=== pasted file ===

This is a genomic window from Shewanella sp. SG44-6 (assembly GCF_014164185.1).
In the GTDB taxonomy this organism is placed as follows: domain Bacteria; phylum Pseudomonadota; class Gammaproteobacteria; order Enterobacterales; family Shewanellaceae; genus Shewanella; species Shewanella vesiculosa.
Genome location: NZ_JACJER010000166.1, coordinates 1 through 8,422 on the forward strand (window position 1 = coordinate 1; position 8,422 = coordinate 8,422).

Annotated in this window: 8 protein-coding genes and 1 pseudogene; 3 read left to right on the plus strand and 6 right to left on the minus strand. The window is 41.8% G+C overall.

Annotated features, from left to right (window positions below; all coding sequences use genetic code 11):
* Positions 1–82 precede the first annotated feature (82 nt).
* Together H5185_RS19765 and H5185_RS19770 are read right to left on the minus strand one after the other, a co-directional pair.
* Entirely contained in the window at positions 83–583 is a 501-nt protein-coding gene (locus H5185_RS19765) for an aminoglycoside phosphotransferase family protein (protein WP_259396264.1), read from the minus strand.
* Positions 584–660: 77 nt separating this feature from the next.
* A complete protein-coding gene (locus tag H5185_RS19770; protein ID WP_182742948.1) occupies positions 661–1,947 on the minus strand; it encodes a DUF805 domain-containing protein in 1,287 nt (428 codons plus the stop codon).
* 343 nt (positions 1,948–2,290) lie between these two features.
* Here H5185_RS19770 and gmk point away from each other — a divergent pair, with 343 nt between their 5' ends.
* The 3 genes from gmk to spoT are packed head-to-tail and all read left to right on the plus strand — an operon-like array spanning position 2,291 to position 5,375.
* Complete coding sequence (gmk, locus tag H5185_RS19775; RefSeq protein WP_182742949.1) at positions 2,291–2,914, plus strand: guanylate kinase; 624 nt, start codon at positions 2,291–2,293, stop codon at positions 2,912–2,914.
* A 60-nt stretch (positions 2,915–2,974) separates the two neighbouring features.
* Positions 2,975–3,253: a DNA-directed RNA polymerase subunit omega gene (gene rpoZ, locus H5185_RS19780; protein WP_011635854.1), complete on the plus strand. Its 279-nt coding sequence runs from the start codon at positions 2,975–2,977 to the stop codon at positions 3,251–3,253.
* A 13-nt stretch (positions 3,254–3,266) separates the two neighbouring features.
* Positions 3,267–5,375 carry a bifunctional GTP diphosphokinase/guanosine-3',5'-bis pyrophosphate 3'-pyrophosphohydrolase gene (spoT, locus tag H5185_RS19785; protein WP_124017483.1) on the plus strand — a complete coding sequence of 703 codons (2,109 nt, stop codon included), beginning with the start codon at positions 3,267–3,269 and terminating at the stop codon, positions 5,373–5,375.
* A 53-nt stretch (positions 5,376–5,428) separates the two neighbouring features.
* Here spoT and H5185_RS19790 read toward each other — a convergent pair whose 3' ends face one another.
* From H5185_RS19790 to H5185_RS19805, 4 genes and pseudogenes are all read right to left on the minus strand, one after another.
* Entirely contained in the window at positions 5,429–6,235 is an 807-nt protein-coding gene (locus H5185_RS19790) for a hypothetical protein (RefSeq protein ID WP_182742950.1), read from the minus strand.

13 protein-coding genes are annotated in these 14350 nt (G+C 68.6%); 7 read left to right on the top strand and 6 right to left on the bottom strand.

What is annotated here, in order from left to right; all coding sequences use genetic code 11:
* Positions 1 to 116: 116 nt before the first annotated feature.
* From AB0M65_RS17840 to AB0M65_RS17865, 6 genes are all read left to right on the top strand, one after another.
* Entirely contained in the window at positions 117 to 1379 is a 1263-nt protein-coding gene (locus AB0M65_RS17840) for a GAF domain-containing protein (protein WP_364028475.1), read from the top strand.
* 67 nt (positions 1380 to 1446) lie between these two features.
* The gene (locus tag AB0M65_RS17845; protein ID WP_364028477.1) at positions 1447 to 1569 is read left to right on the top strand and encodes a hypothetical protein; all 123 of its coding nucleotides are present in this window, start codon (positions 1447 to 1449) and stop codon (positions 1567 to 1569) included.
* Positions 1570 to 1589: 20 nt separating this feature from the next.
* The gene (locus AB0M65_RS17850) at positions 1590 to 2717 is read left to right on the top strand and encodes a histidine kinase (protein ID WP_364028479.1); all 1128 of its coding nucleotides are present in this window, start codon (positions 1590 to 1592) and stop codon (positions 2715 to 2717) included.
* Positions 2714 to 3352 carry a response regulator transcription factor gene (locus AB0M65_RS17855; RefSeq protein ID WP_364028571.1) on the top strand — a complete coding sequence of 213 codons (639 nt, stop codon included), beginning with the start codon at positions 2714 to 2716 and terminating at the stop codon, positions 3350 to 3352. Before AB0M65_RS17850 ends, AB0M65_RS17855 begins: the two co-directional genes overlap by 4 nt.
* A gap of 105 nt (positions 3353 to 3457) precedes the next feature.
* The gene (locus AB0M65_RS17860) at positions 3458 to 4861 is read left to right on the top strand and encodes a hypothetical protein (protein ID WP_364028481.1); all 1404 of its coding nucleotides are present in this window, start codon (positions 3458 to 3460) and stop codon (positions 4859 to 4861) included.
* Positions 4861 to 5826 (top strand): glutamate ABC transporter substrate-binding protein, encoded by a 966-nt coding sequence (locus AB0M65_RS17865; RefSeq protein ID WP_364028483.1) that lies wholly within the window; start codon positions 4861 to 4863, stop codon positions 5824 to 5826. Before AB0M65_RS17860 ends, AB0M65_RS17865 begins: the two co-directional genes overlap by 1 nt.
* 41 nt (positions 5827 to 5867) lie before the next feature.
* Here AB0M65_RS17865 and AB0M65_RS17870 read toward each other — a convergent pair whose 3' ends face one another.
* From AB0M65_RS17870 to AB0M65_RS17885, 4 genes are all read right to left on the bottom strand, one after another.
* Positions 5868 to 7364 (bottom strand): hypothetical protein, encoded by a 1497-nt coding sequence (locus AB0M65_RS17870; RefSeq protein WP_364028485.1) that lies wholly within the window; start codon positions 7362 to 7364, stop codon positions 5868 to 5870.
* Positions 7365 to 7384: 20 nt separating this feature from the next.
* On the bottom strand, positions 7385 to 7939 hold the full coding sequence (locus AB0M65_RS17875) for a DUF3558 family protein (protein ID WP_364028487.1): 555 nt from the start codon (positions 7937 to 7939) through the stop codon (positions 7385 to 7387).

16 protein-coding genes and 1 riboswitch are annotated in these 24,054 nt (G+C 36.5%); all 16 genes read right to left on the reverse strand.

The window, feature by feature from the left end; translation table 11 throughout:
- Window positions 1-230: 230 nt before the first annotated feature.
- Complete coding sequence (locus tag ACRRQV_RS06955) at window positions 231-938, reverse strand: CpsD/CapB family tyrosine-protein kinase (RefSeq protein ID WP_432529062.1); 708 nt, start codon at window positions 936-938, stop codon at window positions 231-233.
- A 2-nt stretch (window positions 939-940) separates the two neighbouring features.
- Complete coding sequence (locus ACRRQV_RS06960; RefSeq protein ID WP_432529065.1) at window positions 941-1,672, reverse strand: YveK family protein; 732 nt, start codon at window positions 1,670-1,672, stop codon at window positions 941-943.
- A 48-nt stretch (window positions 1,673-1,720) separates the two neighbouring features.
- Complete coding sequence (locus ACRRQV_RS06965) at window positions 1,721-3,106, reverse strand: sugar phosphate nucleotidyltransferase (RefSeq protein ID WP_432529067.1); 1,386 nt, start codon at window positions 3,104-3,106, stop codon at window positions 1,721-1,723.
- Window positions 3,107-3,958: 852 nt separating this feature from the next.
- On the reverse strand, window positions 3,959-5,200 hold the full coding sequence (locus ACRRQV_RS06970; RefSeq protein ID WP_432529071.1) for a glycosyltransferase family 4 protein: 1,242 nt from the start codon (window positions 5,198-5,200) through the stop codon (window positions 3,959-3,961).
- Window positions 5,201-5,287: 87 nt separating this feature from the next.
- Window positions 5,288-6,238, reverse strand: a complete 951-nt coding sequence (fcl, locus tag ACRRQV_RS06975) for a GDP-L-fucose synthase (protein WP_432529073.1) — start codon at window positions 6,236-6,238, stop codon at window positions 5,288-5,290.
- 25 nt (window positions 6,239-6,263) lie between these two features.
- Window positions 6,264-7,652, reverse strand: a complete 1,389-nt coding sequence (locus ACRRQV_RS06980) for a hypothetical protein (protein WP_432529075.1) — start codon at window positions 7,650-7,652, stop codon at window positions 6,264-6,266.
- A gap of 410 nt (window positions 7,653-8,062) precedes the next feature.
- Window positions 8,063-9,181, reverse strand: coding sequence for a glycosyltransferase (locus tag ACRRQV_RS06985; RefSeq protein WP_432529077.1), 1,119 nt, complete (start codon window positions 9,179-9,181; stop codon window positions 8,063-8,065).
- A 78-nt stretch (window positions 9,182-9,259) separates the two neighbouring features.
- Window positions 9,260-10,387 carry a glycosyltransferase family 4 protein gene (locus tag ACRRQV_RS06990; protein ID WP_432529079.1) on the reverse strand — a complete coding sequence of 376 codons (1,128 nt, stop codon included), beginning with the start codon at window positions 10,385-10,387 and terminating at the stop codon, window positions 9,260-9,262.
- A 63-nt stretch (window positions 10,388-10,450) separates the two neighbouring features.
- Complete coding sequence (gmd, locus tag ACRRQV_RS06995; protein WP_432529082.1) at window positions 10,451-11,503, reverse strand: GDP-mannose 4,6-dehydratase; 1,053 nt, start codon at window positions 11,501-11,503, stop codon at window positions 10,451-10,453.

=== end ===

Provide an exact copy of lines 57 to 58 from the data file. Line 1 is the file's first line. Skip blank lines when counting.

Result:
- Window positions 8,063-9,181, reverse strand: coding sequence for a glycosyltransferase (locus tag ACRRQV_RS06985; RefSeq protein WP_432529077.1), 1,119 nt, complete (start codon window positions 9,179-9,181; stop codon window positions 8,063-8,065).
- A 78-nt stretch (window positions 9,182-9,259) separates the two neighbouring features.